On March 13, 1996, a gunman in Dunblane, Scotland, killed 16 children and a teacher with legal firearms. The murders catalyzed changes to the United Kingdom’s gun laws and was the last school shooting in Britain.
On Tuesday, the families affected by the Dunblane shooting posted a video and wrote an open letter to the survivors of the Stoneman Douglas High School massacre, expressing their support for gun control activism and sending a message of hope.
“We want you to know that change can happen. It won’t be easy, but continue to remind everyone of exactly what happened at your school and of the devastation caused by just one person with one legally-owned gun,” the letter reads. “Never let anyone forget. There will be attempts to deflect you, to divide you and doubtless to intimidate you, but you’ve already shown great wisdom and strength.”
Families and survivors devastated by the Dunblane school shooting fought to get all handguns banned — and won. Now they have a message for America pic.twitter.com/B5dTjm4OsM— BuzzFeed UK (@BuzzFeedUK) March 13, 2018
The letter was organized by Mick North, whose 5-year-old was killed in the Dunblane rampage. North has recently devoted his time to gun control efforts in the UK and participated in the creation of the UK Gun Control Network, which BuzzFeed News described as “the first properly organized group to counter the British gun lobby.”
Dunblane is an infamous name in Britain, and those affected by the incident recounted experiencing a restrictive political climate after the shooting.
“The initial reaction was: You can say how devastated you’re feeling and how you’ve lost your lovely child, but you couldn’t say anything about guns. But I did. I mean it was only: ‘No more guns. No more worship of guns,’” North said.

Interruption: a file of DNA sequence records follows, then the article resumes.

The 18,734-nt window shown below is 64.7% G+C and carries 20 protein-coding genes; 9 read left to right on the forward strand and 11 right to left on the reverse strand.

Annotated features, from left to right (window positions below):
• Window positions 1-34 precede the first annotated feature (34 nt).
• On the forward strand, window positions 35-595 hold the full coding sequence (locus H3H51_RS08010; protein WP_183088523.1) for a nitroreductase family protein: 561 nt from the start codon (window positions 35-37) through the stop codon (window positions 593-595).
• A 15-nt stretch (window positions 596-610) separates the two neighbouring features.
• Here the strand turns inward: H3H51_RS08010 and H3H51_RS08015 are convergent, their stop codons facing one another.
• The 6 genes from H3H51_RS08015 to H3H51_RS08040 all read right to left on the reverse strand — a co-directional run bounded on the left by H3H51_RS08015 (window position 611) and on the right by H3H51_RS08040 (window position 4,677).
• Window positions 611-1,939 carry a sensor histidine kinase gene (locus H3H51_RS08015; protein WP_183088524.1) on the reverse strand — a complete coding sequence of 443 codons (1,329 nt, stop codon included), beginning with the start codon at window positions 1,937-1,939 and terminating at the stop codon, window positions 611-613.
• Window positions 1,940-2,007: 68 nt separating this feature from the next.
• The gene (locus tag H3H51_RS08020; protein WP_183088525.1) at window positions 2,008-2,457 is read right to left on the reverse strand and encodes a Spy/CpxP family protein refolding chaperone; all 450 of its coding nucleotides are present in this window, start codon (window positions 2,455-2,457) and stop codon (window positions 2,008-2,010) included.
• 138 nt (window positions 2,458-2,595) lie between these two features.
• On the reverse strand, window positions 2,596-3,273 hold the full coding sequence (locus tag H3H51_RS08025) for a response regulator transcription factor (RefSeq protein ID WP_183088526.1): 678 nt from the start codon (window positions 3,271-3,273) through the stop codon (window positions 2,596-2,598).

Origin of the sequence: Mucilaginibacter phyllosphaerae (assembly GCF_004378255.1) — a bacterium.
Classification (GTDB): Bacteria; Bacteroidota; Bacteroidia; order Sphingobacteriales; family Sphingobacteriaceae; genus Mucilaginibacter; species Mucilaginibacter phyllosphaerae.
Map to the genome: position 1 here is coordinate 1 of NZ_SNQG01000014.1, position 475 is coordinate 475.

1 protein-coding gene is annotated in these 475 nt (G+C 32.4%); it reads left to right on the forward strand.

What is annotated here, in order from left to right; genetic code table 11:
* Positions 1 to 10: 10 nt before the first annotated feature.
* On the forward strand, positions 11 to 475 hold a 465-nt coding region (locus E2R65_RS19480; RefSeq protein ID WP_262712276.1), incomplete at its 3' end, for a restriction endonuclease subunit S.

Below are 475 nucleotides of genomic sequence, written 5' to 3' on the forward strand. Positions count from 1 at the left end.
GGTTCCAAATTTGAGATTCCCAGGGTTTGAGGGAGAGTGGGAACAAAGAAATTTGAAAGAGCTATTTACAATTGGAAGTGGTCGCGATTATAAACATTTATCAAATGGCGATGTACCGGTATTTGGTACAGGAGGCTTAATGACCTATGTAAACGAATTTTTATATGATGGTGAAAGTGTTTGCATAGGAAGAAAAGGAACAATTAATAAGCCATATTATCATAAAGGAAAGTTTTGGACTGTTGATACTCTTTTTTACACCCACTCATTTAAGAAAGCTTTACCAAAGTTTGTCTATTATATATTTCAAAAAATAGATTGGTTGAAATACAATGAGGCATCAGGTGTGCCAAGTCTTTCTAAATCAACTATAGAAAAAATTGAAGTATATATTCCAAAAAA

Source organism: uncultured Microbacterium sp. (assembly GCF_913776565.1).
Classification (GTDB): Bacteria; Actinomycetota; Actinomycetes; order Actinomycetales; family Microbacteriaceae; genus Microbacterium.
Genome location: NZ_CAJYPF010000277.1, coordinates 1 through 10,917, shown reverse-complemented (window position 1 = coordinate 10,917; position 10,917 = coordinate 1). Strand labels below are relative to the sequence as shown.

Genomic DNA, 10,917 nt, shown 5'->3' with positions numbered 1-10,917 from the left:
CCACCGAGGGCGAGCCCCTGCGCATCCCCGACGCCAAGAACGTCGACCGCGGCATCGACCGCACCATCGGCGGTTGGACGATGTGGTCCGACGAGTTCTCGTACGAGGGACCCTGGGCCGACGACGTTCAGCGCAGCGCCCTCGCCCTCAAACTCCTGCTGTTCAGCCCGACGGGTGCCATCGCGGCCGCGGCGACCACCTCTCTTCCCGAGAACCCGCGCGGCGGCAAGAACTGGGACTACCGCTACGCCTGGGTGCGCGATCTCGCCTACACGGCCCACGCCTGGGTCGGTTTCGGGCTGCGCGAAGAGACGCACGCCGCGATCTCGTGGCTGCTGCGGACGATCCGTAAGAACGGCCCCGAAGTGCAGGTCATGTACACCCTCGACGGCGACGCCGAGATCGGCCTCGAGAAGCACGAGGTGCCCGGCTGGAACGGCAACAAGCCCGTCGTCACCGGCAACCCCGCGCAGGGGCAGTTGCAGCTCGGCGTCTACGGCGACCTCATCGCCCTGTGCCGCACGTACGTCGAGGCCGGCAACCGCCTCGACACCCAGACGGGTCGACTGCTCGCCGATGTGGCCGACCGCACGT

Like the Parkland students now, the Dunblane families faced a well-organised gun lobby, a conservative establishment resistant to a total ban, and accusations that they were politicising the massacre. But they won. There hasn't been a school shooting in Britain since.— Stuart Millar (@stuartmillar159) March 13, 2018
North’s retelling of overcoming a powerful political lobby seeking to suppress discussion of gun control might offer optimism for activists in the U.S. The video and letter are encouraging signs of international solidarity for student activists who have mobilized to call for safety in schools. The changes in Britain signify that systemic change can occur, despite obstacles posed by gun freedom advocates.
But it would be presumptuous to think Britain’s success at strengthening gun control laws and preventing further mass shootings will be quickly mirrored in the U.S.
BuzzFeed News reports that an emotional speech from a Dunblane victim’s mother significantly altered public opinion and bolstered support for gun control legislation. But impassioned speeches have frequently followed mass shootings in the U.S. and have not resulted in significant legislative change. The National Rifle Association’s influence on national politics will likely only be overcome with sustained activism over an extended period of time.